In The Scent of Pine: A Novel, we see both a cabin in the woods of Maine and summer camp in Russia,  in both cases the scenes focus on the people than the place. And for once, that’s okay with A Traveler’s Library.

Vapnyar tells us about the stages of her character’s adoption of life in America during thirteen years after coming from Russia.

Originally, she had imagined America as a land steeped in adventure, which filled her with panicky adoration.  Then there was the incomprehension and dejection which characterized her first months in America, when everything had seemed so strange and hostile: the scenery, the climate, the people.  Mostly the people.  Everybody seemed to participate in a complicated game based on very particular rules.  But eventually, she stopped looking at Americans as a unified mass. 

This is no doubt very personal, since the novelist had been in American 13 years when she wrote this.

While this section is setting up the dissatisfaction and loneliness that fuels the action of the novel, it strikes me as an accurate portrayal of anyone who tries to adapt to a new country, not just immigrants from Russia to the United States.  And that includes Americans who try living in a different land as several books about moving to Tuscany, Paris or Spain  have illustrated.

In The Scent of Pine, Lena goes to an academic conference and meets another academic, Ben.  She is married with two children. He is engaged to a long-time partner. But the two of them hook up, and Lena decides instead of going home to Boston, she’s going to go with Ben to his cabin in Maine for the weekend.  Along the way she tells him the story of her summer as a camp counselor in Russia.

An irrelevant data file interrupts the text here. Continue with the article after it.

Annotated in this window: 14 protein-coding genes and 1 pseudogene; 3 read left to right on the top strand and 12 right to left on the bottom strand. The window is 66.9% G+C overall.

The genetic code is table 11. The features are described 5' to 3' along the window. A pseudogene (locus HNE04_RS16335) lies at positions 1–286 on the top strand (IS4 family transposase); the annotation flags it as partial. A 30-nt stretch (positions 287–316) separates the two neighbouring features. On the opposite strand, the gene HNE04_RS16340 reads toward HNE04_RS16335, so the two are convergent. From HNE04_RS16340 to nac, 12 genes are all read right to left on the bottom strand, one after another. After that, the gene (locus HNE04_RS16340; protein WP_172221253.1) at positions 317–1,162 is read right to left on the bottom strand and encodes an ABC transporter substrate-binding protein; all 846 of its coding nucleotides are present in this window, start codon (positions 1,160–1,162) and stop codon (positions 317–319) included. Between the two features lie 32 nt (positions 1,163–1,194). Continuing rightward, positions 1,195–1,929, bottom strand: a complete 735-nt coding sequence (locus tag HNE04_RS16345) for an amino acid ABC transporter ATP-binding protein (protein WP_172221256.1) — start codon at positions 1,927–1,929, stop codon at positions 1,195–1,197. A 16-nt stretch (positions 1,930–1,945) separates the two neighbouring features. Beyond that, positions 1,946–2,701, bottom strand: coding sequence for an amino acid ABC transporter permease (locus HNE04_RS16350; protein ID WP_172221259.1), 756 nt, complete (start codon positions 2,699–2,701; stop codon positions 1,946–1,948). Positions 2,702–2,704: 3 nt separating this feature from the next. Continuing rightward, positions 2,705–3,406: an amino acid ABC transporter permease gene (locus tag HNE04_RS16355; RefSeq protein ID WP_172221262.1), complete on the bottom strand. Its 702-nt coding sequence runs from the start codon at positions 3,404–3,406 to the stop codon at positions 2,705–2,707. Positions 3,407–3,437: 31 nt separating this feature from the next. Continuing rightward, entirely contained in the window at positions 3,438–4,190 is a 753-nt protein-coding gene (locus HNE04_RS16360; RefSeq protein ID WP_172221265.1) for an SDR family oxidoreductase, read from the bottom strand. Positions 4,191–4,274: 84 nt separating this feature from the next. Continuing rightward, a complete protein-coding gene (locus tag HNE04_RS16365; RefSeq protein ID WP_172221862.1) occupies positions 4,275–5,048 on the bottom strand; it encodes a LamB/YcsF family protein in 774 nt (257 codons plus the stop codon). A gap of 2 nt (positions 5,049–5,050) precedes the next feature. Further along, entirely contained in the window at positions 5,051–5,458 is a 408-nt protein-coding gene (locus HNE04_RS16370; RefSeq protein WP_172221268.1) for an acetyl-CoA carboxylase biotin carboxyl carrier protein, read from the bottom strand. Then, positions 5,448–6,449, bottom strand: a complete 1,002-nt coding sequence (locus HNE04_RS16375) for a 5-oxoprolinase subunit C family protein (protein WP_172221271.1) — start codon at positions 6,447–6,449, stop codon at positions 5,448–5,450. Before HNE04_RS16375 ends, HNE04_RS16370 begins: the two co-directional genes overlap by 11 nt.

Maine woods
Maine woods. Photo by Angi English

The Scent of Pine is a  novel about story-telling. Stories make time pass, but they also can elongate time.  Lena thinks

The story will be over sooner or later.  As will the story of Lena and Ben.  If only she could learn some of Scheherazade’s storytelling magic and make it last.

And as their weekend affair continues, we are kept in suspense by the present story of Lena and Ben, and the many complications in her story of summer camp. She weaves her story until, inevitably, past meets present in surprising ways.

Lest you think this story of two sad people will be a drag–Vapynar writes with a knowing wit that will have you chuckling in recognition of life’s foibles.

The thing that particularly struck me about the summer camp was not so much the cultural differences–well yes, American camps would probably not be next door to military camps and have the mixing of personnel–but the similarities. The teenage concern with clothes and music, the younger children’s homesickness and the bad food and boring activities. And the flying saucers.

Lara Vapnyar, it turns out, learned English from reading Romance novels and watching the movie Pretty Woman before moving on to more complex uses of the language. The makes it particularly striking that she presents this off-beat romance in such a lovably realistic way. The lovers are shy, bumbling, unsure and no one knows where their tryst is leading.

In my case, the novel leads to wanting to read more of Vapnyar’s books–particularly her debut There Are Jews in My House, a collection of short stories, and Memoirs of a Muse, which is described as a satiric coming-of-age novel.